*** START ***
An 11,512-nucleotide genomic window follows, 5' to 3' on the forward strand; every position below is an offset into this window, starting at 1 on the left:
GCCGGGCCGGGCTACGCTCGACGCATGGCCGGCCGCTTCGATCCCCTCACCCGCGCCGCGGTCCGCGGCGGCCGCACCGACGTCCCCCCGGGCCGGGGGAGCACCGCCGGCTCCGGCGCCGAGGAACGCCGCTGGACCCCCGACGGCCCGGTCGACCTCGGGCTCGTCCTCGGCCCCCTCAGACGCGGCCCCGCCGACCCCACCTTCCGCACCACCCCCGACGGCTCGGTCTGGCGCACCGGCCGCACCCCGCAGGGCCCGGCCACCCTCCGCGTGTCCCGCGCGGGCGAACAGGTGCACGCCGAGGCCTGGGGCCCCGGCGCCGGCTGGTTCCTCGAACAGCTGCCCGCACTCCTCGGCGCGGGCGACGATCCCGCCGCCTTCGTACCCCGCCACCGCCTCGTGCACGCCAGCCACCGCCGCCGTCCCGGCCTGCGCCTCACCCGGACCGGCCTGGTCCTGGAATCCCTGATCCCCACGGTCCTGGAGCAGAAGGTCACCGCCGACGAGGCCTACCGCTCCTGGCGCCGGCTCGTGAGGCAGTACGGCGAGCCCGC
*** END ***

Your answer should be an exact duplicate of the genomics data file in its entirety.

An 11,512-nucleotide genomic window follows, 5' to 3' on the forward strand; every position below is an offset into this window, starting at 1 on the left:
GCCGGGCCGGGCTACGCTCGACGCATGGCCGGCCGCTTCGATCCCCTCACCCGCGCCGCGGTCCGCGGCGGCCGCACCGACGTCCCCCCGGGCCGGGGGAGCACCGCCGGCTCCGGCGCCGAGGAACGCCGCTGGACCCCCGACGGCCCGGTCGACCTCGGGCTCGTCCTCGGCCCCCTCAGACGCGGCCCCGCCGACCCCACCTTCCGCACCACCCCCGACGGCTCGGTCTGGCGCACCGGCCGCACCCCGCAGGGCCCGGCCACCCTCCGCGTGTCCCGCGCGGGCGAACAGGTGCACGCCGAGGCCTGGGGCCCCGGCGCCGGCTGGTTCCTCGAACAGCTGCCCGCACTCCTCGGCGCGGGCGACGATCCCGCCGCCTTCGTACCCCGCCACCGCCTCGTGCACGCCAGCCACCGCCGCCGTCCCGGCCTGCGCCTCACCCGGACCGGCCTGGTCCTGGAATCCCTGATCCCCACGGTCCTGGAGCAGAAGGTCACCGCCGACGAGGCCTACCGCTCCTGGCGCCGGCTCGTGAGGCAGTACGGCGAGCCCGC